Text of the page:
Let's start with the premise that a campaign is about a group of players. It doesn't have anything to do with the setting, rules, or characters. I've been in campaigns where the character mix was almost completely overhauled, where one rules set was dropped in favor of another, and where the PCs relocated from a homebrew setting to published setting. So a campaign is the label for a group of people agreeing "unless we later negotiate otherwise, this is what we are playing for the next X sessions". Nothing more.
Given that definition of a campaign, here's my idea: three settings, three sets of PCs, three similar but not identical rulesets, one campaign. We start with 1st level Eberron PCs and play through a module. When that module is done we whip up some starting Arcana Unearthed PCs and play through a single AE adventure. Once that is done we play one Iron Heroes adventure with a third set of PCs. Rather, rinse, repeat until we've exhausted all available modules. If along the way someone realizes that they don't like one of the three settings/rules we're using, we can discuss that as a group. Everyone at my table is a grown-up. If someone isn't having a good time I want to hear it and try to resolve it.
Eberron has four short published modules and Dungeon adventures, as well as being fairly conducive to adapting other D&D stuff I have laying around. I've got three AE adventures, two of which are substantial. A few others are floating around out there. The weak link is Iron Heroes, with 2 medium-sized adventures. We may run out of IH stuff before we're done with the others. Since I'm proposing playing IH third, I'd be happy as a clam to reach the point in the campaign where I need more Heroes adventures; that would mean the campaign was chugging along at a goodly pace. Around that same time the Eberron PCs will hopefully be approaching the right level for Red Hand of Doom. If so, I would like to conscript Doug to run that adventure for the Eberron section of the campaign. That would give me a break and hopefully sufficient time to write and/or adapt some material for Iron Heroes. And I would get to play a robot for a while.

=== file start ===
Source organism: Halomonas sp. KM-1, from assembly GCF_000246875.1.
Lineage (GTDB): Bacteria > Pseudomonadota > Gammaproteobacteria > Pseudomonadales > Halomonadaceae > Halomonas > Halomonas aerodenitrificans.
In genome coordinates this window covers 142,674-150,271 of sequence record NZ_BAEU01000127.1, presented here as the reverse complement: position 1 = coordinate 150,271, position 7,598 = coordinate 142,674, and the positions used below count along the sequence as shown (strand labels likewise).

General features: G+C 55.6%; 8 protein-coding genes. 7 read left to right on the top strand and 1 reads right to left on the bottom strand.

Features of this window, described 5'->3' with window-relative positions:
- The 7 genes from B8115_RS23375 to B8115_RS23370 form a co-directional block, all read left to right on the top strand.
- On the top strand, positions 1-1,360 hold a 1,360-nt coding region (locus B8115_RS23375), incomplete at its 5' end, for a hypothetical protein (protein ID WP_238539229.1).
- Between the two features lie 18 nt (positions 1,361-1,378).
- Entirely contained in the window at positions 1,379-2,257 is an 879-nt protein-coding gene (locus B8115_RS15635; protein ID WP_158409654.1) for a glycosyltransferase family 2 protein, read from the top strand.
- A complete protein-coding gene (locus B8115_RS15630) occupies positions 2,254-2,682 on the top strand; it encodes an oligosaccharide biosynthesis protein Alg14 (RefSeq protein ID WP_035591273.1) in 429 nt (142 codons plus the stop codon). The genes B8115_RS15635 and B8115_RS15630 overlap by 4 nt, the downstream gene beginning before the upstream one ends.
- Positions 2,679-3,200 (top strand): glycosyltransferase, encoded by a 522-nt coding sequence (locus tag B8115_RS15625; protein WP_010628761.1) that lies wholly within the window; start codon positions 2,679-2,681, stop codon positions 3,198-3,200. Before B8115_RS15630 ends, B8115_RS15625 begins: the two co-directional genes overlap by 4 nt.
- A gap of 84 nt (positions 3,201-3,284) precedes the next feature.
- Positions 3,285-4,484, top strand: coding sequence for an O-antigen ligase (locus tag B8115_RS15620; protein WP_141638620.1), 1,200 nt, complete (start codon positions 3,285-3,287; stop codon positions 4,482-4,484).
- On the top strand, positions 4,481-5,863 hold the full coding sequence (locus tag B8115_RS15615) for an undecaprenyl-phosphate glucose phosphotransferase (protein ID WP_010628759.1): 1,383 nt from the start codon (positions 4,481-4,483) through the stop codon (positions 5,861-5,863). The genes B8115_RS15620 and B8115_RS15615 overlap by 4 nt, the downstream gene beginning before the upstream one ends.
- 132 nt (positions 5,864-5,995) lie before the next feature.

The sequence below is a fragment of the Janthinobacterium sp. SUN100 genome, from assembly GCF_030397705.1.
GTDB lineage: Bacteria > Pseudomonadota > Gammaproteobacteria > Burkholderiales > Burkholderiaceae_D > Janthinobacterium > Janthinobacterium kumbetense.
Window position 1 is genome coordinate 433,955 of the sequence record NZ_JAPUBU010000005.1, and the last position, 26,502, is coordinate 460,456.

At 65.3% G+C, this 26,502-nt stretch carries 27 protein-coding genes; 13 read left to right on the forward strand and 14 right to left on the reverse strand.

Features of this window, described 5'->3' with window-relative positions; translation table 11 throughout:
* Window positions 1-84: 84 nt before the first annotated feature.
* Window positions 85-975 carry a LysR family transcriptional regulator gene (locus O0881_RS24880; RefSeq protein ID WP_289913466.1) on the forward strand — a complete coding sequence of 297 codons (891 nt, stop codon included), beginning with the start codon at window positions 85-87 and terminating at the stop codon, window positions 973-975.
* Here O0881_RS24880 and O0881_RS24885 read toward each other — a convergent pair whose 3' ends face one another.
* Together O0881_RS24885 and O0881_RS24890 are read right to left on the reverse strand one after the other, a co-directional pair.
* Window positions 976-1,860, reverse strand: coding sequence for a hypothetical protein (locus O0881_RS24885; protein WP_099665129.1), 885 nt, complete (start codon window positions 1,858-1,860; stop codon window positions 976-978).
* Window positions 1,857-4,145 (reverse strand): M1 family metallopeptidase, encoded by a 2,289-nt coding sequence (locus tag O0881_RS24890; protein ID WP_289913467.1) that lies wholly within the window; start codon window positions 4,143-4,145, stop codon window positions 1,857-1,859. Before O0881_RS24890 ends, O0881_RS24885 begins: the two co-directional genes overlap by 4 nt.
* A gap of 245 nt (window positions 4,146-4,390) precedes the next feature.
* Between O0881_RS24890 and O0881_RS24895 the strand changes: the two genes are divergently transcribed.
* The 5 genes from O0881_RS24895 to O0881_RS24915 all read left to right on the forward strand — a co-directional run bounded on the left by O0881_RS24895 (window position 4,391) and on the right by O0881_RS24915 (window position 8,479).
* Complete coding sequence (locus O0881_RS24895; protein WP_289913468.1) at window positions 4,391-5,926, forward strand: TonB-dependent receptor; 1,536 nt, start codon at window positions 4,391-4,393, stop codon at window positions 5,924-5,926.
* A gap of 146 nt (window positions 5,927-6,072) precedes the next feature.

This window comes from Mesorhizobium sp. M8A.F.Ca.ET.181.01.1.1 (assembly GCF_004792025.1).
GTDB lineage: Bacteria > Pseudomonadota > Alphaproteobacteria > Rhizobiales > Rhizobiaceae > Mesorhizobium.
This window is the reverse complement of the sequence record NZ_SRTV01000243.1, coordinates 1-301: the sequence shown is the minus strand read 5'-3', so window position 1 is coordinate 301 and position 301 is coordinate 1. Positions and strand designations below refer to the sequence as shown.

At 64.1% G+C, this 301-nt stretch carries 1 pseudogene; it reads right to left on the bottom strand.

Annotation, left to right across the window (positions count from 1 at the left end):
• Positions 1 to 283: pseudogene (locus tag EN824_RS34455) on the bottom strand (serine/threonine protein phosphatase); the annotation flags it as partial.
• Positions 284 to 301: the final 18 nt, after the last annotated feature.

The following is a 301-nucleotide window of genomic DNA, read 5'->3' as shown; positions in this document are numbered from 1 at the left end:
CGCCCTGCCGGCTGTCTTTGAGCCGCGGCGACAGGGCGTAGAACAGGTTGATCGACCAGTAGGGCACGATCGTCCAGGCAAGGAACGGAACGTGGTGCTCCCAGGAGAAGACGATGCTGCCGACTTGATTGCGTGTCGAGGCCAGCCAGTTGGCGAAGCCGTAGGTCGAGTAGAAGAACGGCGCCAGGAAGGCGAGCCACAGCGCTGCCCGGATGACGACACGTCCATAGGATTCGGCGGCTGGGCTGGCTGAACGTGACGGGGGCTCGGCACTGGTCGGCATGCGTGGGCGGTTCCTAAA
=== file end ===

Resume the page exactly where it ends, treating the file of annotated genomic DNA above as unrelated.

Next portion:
My one concern about this scheme is that Doug is the only player I know that has copies of all three of the key books. As I understand it a PC built from the D&D corebooks (and associated splatbooks and whatnot) is still pretty functional in Eberron, but the other two settings absolutely require access to the book to build the PCs. I absolutely loathe the concept of the "chargen session" because in my experience it is a good way to start a campaign on a downer. In games with wildly random chargen they can be fun, but for any sort of points-monkeying game the chargen session bores me to tears. I also abhor the idea of asking players to buy big expensive hardbacks just to play in my crazy campaign. Hell, I didn't pay for IH or Eberron, why should they? But they seem to be more eager to buy big shiny hardbacks than I, so maybe I'm seeing a problem where none exists. I guess Doug and I could knock out some 1st level PCs for the whole party after a little Q&A to establish the general parameters of what everyone wants to play.
Now, you've probably come to the conclusion that this is a pretty complicated way to avoid having to pick one of three campaigns. You'd be right on that point. But for me this crazy plan offers some advantages over a more traditional campaign structure. First, we get to try triple the settings/rulesets in the same time. Second, jumping from setting to setting will help me keep my short attention span engaged. And third, we could prolong the period spent at low to mid levels, the part of the game that interests me the most.
Pendaftaran STAN Online 2015
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